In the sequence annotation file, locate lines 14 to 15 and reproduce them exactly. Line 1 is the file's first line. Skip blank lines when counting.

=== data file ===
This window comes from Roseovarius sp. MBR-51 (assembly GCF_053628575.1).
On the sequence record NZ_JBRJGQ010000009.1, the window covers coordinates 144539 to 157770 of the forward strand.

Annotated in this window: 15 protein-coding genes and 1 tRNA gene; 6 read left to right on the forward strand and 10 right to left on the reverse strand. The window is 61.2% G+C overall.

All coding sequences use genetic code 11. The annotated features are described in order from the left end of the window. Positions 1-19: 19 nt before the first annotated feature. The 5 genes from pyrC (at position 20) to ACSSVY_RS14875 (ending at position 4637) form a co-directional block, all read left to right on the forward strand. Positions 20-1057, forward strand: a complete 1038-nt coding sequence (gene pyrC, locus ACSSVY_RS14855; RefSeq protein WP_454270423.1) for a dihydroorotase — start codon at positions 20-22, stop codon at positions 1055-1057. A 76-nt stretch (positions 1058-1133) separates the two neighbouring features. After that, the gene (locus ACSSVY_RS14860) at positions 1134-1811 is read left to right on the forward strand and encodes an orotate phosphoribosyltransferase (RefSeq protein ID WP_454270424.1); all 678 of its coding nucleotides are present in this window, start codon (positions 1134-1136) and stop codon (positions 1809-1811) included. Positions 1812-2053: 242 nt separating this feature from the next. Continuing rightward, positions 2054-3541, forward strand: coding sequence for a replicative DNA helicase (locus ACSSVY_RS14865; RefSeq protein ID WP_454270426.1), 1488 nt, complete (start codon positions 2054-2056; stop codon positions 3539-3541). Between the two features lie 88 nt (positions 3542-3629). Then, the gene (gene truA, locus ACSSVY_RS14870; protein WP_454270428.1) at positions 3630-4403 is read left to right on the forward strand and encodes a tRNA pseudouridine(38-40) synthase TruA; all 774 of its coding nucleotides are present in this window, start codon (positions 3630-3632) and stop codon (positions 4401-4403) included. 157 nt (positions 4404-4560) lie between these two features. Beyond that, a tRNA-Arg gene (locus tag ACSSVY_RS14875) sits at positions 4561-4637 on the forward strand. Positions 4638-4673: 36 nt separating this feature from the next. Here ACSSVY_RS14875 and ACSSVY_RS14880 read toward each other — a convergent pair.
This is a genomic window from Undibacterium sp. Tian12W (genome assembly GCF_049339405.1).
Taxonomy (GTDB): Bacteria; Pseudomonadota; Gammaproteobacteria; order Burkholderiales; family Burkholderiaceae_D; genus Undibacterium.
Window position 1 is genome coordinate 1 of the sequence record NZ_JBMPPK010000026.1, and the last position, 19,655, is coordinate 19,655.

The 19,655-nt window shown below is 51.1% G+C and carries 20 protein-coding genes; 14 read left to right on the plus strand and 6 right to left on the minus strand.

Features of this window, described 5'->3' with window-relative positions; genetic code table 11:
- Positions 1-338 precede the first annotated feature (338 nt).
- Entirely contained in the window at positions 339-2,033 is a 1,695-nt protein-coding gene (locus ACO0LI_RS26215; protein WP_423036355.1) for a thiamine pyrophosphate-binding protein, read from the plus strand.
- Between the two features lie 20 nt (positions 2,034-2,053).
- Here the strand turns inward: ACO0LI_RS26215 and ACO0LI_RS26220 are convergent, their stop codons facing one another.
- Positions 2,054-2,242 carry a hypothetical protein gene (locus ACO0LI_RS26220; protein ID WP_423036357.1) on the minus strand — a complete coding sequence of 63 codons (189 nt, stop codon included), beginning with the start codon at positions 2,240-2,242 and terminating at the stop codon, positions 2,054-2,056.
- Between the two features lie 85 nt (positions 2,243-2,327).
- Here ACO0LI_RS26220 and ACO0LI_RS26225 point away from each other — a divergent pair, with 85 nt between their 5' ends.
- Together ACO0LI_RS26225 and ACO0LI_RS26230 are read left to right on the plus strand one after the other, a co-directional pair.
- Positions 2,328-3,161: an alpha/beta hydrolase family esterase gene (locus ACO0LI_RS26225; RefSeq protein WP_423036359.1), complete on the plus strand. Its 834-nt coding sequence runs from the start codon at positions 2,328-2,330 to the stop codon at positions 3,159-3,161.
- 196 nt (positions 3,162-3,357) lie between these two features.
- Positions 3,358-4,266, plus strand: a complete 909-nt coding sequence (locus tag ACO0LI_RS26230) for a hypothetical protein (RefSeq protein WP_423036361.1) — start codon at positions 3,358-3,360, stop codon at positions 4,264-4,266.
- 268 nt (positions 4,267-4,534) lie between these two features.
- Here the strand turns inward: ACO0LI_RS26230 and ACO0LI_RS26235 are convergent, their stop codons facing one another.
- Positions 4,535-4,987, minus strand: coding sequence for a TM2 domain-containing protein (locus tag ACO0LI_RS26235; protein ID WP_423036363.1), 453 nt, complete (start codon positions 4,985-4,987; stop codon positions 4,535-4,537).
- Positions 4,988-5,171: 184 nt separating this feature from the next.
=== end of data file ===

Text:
- Positions 2,054-2,242 carry a hypothetical protein gene (locus ACO0LI_RS26220; protein ID WP_423036357.1) on the minus strand — a complete coding sequence of 63 codons (189 nt, stop codon included), beginning with the start codon at positions 2,240-2,242 and terminating at the stop codon, positions 2,054-2,056.
- Between the two features lie 85 nt (positions 2,243-2,327).